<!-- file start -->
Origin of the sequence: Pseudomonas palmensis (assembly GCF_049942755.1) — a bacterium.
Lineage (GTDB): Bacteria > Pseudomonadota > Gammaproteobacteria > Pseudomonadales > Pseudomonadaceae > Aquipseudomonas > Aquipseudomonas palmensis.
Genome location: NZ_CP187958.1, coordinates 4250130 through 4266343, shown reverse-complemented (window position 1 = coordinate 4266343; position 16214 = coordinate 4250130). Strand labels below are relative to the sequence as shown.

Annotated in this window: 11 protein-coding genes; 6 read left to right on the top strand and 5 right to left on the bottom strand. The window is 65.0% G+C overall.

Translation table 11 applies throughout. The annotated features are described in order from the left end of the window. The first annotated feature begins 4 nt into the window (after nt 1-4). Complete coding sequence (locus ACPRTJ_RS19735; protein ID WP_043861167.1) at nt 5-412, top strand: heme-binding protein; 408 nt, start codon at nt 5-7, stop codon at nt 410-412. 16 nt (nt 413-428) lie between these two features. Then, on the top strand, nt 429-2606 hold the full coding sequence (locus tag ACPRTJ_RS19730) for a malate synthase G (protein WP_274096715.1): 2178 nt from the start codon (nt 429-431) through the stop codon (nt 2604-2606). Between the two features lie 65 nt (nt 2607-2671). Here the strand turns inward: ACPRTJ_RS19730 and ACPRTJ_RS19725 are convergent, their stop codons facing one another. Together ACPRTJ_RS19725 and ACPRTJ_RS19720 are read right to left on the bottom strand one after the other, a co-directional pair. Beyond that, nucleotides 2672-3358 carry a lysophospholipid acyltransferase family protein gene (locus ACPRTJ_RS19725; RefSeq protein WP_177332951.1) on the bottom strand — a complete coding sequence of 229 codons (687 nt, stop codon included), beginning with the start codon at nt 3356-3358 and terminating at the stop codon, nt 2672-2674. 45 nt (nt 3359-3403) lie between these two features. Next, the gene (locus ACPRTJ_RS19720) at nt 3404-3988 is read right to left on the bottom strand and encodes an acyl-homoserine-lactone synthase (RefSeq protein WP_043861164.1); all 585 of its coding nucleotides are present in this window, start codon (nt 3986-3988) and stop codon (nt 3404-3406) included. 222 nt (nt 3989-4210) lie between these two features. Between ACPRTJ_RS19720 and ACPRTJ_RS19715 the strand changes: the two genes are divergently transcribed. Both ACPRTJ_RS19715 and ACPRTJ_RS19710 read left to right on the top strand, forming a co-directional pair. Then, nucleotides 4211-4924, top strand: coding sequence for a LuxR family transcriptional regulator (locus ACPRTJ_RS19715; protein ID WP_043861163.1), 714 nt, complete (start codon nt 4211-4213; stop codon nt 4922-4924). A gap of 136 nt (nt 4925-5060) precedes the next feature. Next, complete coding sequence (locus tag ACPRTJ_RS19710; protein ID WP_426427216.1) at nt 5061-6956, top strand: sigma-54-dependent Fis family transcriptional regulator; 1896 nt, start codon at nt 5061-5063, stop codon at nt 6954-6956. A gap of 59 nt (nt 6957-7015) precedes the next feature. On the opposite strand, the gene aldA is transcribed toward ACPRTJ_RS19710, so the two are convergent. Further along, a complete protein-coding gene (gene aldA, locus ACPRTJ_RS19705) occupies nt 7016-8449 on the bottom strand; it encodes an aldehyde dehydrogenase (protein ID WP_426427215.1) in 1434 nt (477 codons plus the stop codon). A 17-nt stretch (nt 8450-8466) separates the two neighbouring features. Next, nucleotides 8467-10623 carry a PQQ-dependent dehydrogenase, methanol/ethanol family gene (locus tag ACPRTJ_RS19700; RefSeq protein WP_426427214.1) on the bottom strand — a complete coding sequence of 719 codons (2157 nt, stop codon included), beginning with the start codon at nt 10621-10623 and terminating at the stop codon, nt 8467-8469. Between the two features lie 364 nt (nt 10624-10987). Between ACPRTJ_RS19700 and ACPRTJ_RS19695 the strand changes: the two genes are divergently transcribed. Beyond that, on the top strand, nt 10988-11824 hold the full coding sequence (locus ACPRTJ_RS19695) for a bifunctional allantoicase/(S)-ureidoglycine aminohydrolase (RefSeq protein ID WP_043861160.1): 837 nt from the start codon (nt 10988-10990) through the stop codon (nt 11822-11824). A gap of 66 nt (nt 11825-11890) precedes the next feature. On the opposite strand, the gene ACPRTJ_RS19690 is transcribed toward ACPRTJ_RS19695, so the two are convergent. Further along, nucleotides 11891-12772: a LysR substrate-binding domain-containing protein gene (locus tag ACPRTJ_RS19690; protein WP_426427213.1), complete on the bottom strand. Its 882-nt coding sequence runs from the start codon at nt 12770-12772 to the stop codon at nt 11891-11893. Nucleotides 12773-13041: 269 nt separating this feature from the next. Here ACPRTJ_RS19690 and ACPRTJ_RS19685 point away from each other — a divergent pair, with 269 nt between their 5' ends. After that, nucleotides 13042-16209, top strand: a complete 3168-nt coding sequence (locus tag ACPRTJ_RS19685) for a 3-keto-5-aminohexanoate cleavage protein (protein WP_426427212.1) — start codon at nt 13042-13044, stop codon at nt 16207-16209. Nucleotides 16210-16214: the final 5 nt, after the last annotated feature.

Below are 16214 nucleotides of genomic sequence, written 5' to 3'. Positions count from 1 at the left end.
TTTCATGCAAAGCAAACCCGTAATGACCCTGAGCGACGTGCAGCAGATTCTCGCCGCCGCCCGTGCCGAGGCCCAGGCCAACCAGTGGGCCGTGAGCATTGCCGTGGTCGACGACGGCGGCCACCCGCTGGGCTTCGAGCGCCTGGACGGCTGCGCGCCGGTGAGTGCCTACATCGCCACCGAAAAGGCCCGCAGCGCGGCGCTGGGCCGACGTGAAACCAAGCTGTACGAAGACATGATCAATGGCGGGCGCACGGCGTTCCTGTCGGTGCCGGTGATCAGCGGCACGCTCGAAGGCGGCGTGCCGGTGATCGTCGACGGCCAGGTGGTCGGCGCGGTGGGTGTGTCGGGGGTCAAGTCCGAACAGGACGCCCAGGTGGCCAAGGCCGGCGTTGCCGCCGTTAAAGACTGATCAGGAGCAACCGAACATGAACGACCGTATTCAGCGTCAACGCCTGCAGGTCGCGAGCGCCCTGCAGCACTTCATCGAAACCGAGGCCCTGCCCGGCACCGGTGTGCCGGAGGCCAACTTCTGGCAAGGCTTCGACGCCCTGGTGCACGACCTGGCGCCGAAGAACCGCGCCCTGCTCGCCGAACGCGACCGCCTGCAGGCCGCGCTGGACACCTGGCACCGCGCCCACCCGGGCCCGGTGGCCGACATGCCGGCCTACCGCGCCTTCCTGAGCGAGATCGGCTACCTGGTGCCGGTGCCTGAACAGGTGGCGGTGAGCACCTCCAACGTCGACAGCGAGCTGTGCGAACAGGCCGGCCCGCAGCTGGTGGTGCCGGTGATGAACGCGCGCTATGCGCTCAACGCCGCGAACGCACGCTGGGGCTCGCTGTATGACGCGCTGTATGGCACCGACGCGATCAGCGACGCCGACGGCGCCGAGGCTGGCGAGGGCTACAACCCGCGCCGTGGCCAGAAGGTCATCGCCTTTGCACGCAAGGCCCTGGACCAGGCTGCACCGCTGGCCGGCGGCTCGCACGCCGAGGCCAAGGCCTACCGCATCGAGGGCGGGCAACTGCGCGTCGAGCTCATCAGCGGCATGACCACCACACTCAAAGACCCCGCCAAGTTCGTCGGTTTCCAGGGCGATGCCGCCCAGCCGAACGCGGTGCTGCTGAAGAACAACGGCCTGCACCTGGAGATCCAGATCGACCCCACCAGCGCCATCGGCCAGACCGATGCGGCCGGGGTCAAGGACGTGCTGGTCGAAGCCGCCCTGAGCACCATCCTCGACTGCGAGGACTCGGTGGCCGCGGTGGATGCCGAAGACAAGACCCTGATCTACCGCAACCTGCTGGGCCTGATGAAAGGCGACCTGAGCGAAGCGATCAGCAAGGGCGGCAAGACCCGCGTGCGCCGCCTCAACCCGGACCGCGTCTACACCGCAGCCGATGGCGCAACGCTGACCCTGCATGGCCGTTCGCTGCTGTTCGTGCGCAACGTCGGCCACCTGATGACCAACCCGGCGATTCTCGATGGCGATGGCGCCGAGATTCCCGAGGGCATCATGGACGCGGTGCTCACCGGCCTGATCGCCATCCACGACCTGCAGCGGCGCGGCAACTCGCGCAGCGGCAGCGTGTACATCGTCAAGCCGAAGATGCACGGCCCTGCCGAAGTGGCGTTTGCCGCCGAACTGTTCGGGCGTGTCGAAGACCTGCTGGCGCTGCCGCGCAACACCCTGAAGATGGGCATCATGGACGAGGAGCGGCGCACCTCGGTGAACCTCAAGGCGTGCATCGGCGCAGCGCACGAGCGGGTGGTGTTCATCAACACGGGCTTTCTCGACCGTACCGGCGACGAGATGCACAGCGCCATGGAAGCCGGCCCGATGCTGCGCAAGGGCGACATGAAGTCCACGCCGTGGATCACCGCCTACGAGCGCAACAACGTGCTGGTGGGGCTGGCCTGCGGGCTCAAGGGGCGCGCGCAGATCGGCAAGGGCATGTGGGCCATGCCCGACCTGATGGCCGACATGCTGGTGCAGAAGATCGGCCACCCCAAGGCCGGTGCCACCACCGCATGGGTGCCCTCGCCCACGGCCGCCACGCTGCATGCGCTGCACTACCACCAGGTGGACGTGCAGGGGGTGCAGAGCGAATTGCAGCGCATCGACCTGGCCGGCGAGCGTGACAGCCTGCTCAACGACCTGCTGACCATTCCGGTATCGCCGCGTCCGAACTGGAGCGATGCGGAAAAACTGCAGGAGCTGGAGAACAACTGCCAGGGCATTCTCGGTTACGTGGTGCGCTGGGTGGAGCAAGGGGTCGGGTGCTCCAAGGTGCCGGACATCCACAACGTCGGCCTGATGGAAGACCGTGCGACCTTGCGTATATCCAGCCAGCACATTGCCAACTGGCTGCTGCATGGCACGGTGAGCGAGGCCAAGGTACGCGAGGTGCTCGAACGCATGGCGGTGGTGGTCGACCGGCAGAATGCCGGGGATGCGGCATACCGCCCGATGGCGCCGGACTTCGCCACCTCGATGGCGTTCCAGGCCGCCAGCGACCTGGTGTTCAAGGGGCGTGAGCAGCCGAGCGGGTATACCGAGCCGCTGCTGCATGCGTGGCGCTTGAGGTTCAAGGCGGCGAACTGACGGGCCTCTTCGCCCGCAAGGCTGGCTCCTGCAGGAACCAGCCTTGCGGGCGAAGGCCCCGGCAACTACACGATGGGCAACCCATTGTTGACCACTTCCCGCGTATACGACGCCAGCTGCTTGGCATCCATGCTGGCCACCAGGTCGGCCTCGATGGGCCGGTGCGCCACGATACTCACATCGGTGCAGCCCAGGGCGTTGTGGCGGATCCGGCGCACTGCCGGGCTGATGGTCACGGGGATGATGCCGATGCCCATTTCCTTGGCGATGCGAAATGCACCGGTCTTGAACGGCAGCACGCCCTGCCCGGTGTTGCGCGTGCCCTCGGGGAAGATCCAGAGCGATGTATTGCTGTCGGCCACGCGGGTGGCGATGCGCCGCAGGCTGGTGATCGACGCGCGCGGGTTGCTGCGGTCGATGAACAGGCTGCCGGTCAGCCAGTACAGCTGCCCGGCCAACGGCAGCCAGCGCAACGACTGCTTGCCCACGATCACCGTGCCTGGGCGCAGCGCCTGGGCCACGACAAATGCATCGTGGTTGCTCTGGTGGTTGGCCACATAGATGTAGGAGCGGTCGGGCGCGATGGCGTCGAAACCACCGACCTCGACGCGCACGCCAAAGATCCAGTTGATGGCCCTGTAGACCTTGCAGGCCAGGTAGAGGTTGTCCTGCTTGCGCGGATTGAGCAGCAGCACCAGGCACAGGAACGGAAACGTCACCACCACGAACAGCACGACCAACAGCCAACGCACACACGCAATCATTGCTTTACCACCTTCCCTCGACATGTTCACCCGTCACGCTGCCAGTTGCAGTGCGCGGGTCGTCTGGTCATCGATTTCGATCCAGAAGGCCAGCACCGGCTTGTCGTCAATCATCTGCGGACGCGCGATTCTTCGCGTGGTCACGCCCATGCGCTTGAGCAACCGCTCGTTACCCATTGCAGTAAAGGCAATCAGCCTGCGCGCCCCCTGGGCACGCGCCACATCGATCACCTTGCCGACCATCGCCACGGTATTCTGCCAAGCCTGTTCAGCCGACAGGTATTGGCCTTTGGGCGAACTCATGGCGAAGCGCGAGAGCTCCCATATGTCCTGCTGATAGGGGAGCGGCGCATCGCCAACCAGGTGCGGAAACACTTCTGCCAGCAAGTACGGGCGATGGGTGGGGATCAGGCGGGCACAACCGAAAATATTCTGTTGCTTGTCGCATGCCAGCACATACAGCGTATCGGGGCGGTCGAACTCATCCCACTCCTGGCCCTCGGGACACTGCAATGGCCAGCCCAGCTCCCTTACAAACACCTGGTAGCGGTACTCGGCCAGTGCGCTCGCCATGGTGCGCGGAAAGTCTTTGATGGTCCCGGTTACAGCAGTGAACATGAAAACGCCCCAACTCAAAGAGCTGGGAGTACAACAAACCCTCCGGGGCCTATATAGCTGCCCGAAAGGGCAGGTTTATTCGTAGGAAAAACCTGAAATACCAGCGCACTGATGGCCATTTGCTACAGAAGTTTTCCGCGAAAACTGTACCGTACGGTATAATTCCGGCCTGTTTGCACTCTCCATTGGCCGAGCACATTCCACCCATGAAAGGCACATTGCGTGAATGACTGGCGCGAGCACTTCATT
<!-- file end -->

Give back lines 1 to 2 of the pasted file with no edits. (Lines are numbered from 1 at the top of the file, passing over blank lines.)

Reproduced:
Origin of the sequence: Pseudomonas palmensis (assembly GCF_049942755.1) — a bacterium.
Lineage (GTDB): Bacteria > Pseudomonadota > Gammaproteobacteria > Pseudomonadales > Pseudomonadaceae > Aquipseudomonas > Aquipseudomonas palmensis.